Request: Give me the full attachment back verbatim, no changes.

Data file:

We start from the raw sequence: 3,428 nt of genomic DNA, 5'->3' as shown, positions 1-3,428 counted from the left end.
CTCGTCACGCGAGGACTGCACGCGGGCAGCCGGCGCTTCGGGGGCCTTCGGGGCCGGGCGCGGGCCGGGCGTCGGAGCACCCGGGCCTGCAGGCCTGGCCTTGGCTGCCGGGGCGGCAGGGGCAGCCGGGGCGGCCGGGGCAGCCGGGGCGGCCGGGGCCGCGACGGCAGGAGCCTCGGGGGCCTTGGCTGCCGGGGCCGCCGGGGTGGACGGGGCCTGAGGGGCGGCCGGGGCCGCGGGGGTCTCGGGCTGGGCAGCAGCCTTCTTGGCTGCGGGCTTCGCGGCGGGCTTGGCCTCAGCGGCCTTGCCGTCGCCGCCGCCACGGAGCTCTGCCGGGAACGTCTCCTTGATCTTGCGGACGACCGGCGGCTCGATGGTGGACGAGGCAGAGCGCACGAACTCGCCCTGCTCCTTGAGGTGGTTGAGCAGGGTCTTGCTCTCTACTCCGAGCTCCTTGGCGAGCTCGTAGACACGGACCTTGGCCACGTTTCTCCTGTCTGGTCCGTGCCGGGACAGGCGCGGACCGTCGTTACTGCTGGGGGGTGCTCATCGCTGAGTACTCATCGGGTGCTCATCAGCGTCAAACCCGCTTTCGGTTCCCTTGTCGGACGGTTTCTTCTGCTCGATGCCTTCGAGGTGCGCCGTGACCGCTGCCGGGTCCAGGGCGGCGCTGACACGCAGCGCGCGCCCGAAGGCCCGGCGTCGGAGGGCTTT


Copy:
We start from the raw sequence: 3,428 nt of genomic DNA, 5'->3' as shown, positions 1-3,428 counted from the left end.
CTCGTCACGCGAGGACTGCACGCGGGCAGCCGGCGCTTCGGGGGCCTTCGGGGCCGGGCGCGGGCCGGGCGTCGGAGCACCCGGGCCTGCAGGCCTGGCCTTGGCTGCCGGGGCGGCAGGGGCAGCCGGGGCGGCCGGGGCAGCCGGGGCGGCCGGGGCCGCGACGGCAGGAGCCTCGGGGGCCTTGGCTGCCGGGGCCGCCGGGGTGGACGGGGCCTGAGGGGCGGCCGGGGCCGCGGGGGTCTCGGGCTGGGCAGCAGCCTTCTTGGCTGCGGGCTTCGCGGCGGGCTTGGCCTCAGCGGCCTTGCCGTCGCCGCCGCCACGGAGCTCTGCCGGGAACGTCTCCTTGATCTTGCGGACGACCGGCGGCTCGATGGTGGACGAGGCAGAGCGCACGAACTCGCCCTGCTCCTTGAGGTGGTTGAGCAGGGTCTTGCTCTCTACTCCGAGCTCCTTGGCGAGCTCGTAGACACGGACCTTGGCCACGTTTCTCCTGTCTGGTCCGTGCCGGGACAGGCGCGGACCGTCGTTACTGCTGGGGGGTGCTCATCGCTGAGTACTCATCGGGTGCTCATCAGCGTCAAACCCGCTTTCGGTTCCCTTGTCGGACGGTTTCTTCTGCTCGATGCCTTCGAGGTGCGCCGTGACCGCTGCCGGGTCCAGGGCGGCGCTGACACGCAGCGCGCGCCCGAAGGCCCGGCGTCGGAGGGCTTT